Winning the customer experience World Cup
It can’t have escaped anyone’s notice that the 2014 FIFA World Cup kicks off in Brazil on Thursday. Whatever your interest in football, it is set to dominate the media for the next few weeks (or until England is knocked out).
As with any major event, there is a corresponding effect on both businesses and consumers, particularly when it comes to the customer experience. I think the impact will come in four different areas:
1. Greater competition in certain sectors
We’ve already seen a big marketing push from brands to link themselves to the World Cup. From companies selling the new, 42 inch smart TV you need to watch the football in all its glory, to bookmakers tempting you to have a flutter, the World Cup provides the opportunity to increase revenues. What is vital is that companies have the resources in place to capitalise on the demand that they create – after all if a supermarket runs out of beer or a takeaway service fails to deliver they’ll not only lose customers, but damage their reputation.
2. Managing staff
While England’s first match is at 11pm, many of the other first round matches are earlier in the day, with the final group games kicking off at 5pm. Companies need to ensure that they have got adequate staffing in place, with enough contact centre agents to cope with demand, and that they have contingency plans if the temptation to stay home and watch the match on TV proves too great. One way round this is to show important games within the contact centre, but with strict rules to prevent it hitting productivity too much.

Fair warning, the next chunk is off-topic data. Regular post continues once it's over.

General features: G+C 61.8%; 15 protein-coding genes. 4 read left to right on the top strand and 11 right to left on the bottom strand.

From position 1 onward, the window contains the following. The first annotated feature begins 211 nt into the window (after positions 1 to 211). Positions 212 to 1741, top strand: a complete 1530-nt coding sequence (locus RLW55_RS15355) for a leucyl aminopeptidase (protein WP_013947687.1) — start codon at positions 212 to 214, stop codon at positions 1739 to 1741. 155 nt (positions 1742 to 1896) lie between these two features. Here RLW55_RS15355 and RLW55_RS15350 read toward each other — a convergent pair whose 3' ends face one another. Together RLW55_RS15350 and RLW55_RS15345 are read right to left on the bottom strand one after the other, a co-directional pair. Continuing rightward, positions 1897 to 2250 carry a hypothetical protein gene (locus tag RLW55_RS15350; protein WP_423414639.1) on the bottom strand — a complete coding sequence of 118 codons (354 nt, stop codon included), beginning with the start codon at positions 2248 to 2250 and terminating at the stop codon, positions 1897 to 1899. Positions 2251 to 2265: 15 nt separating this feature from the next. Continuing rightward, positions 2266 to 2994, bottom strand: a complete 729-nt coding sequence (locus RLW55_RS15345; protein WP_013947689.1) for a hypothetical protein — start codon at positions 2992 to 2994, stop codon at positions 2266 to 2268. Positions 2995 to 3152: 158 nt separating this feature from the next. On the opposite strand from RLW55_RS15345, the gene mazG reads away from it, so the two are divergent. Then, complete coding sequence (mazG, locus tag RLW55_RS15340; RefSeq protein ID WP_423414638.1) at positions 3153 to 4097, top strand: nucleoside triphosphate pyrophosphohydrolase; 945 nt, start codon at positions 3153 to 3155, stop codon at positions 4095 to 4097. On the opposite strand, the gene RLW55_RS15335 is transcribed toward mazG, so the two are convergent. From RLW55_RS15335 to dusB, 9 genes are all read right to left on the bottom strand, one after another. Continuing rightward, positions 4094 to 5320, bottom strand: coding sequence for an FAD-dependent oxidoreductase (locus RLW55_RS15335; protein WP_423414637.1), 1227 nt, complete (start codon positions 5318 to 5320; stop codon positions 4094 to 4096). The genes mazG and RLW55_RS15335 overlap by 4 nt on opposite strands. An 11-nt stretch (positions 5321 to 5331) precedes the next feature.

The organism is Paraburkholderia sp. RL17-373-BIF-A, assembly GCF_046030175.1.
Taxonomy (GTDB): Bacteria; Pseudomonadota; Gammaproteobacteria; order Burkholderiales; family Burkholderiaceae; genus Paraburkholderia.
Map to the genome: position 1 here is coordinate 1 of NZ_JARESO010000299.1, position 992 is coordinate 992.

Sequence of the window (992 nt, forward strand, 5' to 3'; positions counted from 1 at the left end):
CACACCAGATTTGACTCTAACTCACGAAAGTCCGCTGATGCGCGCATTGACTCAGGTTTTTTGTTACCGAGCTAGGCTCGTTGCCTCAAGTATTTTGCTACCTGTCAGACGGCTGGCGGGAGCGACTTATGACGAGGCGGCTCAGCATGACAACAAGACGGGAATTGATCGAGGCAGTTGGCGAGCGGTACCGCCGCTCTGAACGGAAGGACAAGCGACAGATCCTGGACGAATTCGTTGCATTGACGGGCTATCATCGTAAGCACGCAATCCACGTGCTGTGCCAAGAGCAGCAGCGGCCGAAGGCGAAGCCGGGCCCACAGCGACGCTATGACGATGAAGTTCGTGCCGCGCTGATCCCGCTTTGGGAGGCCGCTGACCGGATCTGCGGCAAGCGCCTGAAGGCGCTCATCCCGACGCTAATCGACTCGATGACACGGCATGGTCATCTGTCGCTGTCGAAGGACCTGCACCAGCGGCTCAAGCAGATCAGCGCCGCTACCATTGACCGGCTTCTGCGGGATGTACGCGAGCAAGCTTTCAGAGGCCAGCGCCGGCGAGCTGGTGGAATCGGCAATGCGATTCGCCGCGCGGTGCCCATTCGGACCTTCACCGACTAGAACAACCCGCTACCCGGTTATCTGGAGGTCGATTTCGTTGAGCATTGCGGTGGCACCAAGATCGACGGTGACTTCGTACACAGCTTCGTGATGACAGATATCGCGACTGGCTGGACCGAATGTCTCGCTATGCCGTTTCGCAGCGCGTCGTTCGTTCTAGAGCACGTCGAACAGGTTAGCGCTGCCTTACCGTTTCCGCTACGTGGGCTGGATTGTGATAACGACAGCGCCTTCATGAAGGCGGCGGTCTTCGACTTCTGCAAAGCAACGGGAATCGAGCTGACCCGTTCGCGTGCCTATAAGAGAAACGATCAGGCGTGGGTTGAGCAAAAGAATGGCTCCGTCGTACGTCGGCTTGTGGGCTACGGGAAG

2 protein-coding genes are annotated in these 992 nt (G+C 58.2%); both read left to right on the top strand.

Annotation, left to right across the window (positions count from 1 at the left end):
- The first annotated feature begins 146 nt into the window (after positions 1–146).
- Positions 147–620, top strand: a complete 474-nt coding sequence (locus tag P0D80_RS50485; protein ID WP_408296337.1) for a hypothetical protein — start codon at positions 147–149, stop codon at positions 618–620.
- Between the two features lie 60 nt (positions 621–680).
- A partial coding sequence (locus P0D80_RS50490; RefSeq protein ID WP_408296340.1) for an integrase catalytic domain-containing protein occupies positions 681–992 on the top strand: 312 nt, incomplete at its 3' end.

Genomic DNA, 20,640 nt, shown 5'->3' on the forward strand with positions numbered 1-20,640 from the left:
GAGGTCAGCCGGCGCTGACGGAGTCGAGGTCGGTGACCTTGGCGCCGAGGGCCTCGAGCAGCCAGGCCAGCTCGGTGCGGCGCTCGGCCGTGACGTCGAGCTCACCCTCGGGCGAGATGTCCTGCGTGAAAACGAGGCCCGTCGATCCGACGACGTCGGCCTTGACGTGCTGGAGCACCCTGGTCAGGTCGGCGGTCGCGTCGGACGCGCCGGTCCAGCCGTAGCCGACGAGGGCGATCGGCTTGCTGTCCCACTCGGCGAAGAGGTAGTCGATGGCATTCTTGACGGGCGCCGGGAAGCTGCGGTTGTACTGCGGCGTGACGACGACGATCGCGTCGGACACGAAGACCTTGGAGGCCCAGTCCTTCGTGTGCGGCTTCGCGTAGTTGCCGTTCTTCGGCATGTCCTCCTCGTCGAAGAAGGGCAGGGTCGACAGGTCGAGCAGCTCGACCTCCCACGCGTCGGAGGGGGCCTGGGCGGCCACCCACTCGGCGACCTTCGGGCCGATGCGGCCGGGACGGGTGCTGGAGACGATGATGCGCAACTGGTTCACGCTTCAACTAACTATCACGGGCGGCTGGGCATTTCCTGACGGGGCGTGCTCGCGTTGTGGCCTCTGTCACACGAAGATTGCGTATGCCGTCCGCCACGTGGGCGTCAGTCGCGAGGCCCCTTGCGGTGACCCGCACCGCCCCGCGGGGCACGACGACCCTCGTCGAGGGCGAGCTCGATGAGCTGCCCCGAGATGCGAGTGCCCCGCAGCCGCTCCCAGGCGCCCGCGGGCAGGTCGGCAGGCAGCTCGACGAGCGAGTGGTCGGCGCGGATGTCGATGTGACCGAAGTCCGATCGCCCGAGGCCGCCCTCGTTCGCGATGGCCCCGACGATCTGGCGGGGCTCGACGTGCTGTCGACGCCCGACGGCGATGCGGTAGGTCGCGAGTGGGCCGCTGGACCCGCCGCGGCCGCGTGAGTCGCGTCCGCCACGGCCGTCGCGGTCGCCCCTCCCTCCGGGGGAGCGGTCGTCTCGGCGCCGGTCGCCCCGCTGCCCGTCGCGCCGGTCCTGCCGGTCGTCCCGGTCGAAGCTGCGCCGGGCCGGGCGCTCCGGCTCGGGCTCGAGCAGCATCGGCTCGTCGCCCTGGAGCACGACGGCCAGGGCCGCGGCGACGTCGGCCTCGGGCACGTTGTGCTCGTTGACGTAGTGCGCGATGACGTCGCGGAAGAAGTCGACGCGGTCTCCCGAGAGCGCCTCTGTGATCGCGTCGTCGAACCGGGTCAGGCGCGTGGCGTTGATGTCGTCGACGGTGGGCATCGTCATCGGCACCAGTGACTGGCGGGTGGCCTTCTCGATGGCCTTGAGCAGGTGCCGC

3. Expect the unexpected
It is relatively easy to predict that certain sectors (supermarkets and pubs to name just two) will be in demand. But despite the hype not everyone is going to watch the World Cup, so other companies may be unexpectedly busy. Hotels, theatres or cinemas could attract the non-enthusiast, so companies need to make sure they have the staff and information in place to cater for their needs.
4. It will be a social media World Cup
A huge proportion of the global audience for the World Cup is expected to watch TV while simultaneously sharing their thoughts on social media. So the customer service challenge is threefold. Social networks need to ensure they can scale to cope with demand, while brands need to be extra-vigilant for any customer service issues that are tweeted or posted, and answer them before they snowball out of control. Thirdly, broadcasters will have to be alert to any criticism of their performance on social media, and use the channel to interact with fans, particularly when it comes to any technical issues during coverage.
Like the Olympics, the World Cup has a huge impact on everyone and every company while it is on. Smart brands will have planned ahead to ensure that it has no negative impact on the customer experience, and even smarter ones will use it as the chance to boost engagement, increase sales and get closer to customers.